Are You Putting on a Smiling Face?

“A cheerful heart is good medicine, but a crushed spirit dries up the bones.”  -Proverbs 17:22

Dear Friend,

Women tend to show their emotions on their faces more than men, and research shows we are also more adept at reading emotional expressions than men. It is possible then that as a woman, you are more impacted by a smiling face than your male counterparts.

An article in Scientific American pointed to research at the University of Cardiff in Wales studied women who were injected with Botox that inhibited their ability to frown. The results showed that those unable to frown reported feeling happier and less anxious. Interestingly, they did not report feeling any more attractive than the women who did not receive Botox injections, so researchers concluded that the happy feelings could not be attributed to giddiness about having fewer wrinkles. “It would appear that the way we feel emotions isn’t just restricted to our brain – there are parts of our bodies that help and reinforce the feelings we’re having,” noted the study’s co-author Michael Lewis, in the article. “It’s like a feedback loop.”

Negative feelings don’t just bring a frown, but the frown brings additional negative feelings. Without the ability to frown, the negative feelings are less intense. Another study, published in theJournal of Pain, showed that those who make unhappy faces while experiencing pain report feeling higher levels of pain than those who relax their faces while experiencing pain. Again, the facial expression intensifies the feeling. These findings mirror the physiological response of a smile. Happy feelings don’t just bring a smile to your face. A smile on your face brings happy feelings. There is a feedback loop between your face and your feelings.

To be clear, you should not avoid frowning when you are sad in order to thwart negative feelings on a regular basis. Research shows that if you suppress your negative emotions altogether, they will eventually emerge in other ways.

Even though science proves that smiling – whether genuine or not – can bring happy feelings, it is much better when you can actually have a real reason to smile. Sometimes, this means taking yourself less seriously. Finding a way to laugh at yourself – or just laugh period is a sure way to a genuine smile. How many times do you smile a day? When encountered with negative feelings, in what ways can you find a reason to smile? Leave your comments below, I’d love to hear from you!

Until next time…

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Cherish It. Feel It. Savor It.

Dear Friend,

Anticipation is savoring the future, but there are two other ways to savor that will make creating something to look forward to all the more worthwhile: Savoring the moment and then reminiscing about it. Once you’ve spent time anticipating the experience, make sure you actually enjoy the experience. In our text-happy, social-media saturated culture, there is a temptation that didn’t exist before: The temptation to tell everybody what you’re up to while you’re up to it! Resist the urge. Fully engage in your moment once it arrives. Cherish it. Feel it. Taste it. Savor it. This very moment will never come again.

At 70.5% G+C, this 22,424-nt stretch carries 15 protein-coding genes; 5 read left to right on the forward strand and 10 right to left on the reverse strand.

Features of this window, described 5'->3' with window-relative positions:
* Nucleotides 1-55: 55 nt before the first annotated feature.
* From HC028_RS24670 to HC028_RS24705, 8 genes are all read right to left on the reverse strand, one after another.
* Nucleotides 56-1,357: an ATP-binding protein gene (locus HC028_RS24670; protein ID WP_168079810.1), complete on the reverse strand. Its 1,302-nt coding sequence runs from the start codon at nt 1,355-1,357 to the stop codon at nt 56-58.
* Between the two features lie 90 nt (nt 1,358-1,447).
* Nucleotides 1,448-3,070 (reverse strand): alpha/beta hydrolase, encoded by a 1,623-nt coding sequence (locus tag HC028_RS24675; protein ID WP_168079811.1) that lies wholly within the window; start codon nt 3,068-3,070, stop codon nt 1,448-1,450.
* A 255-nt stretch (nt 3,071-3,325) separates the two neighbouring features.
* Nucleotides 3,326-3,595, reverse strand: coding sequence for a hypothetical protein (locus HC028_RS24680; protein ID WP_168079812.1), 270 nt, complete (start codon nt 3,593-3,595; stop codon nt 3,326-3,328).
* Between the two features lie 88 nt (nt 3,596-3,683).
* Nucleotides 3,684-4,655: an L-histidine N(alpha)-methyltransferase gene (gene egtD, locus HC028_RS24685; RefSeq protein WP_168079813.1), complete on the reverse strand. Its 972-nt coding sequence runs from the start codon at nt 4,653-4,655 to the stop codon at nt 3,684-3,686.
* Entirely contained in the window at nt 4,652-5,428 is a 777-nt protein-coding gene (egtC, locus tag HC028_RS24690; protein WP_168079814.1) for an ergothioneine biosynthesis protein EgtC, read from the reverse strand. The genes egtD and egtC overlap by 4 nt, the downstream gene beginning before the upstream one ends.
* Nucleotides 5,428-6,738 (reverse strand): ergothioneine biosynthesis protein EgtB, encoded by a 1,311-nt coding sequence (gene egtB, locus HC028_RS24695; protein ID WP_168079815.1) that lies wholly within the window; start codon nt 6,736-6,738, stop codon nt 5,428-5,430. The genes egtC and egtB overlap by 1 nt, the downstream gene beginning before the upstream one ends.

When I was a little girl in Panama City, Florida, I looked forward with great anticipation to getting to play in the backyard. It wasn’t just any backyard. Somehow, we lucked out. We lived on an Air Force base and our house just happened to be on the side of the street that backed up to the Gulf of Mexico. The view was spectacular. So at 5 or 6 years old, one of my favorite pastimes was sitting on my swing set in the middle of the backyard and watching the dolphins jump and play around three large poles about 100 yards from the water’s edge. I’d count the number of dolphins and number of jumps. I’d get excited when they jumped completely over a poll rather than just bobbing out of the water. It was a real treat for me when the dolphins decided to play.

Just a few months before I turned seven years old, my parents brought me into the kitchen to explain that we were moving. I didn’t really comprehend the concept at first – it had never occurred to me that we’d live anywhere other than where we were. And we weren’t just moving down the street or even to another city. We were moving to another country: West Germany.

As the time neared for us to move, my six-year old mind decidedly wanted to forever remember what it felt like to sit in the blissfulness of that backyard ritual. Somehow, even at that young age, I knew how special it was. I recall sitting on my swing, telling myself the year and the place and taking a mental snapshot of the beautiful view in front of me. Even now – decades later – I can close my eyes and feel transported to that joyful moment in time.

Savoring is a powerful to induce positive emotion. There are three ways we savor – the past, present and future. Although anticipation is about savoring the future, it is worthy to note that you can also generate positive emotion by savoring the moments you once anticipated. Whether it is a mental snapshot, a photographic snapshot or a conversation reminiscing about a special moment, savoring the past is one way to extend the joy beyond the moment. Think back to a vivid, specific moment in your life when you were filled with joy. What happened? How did you feel? Who were you with? Leave your comments below, I want to hear from you!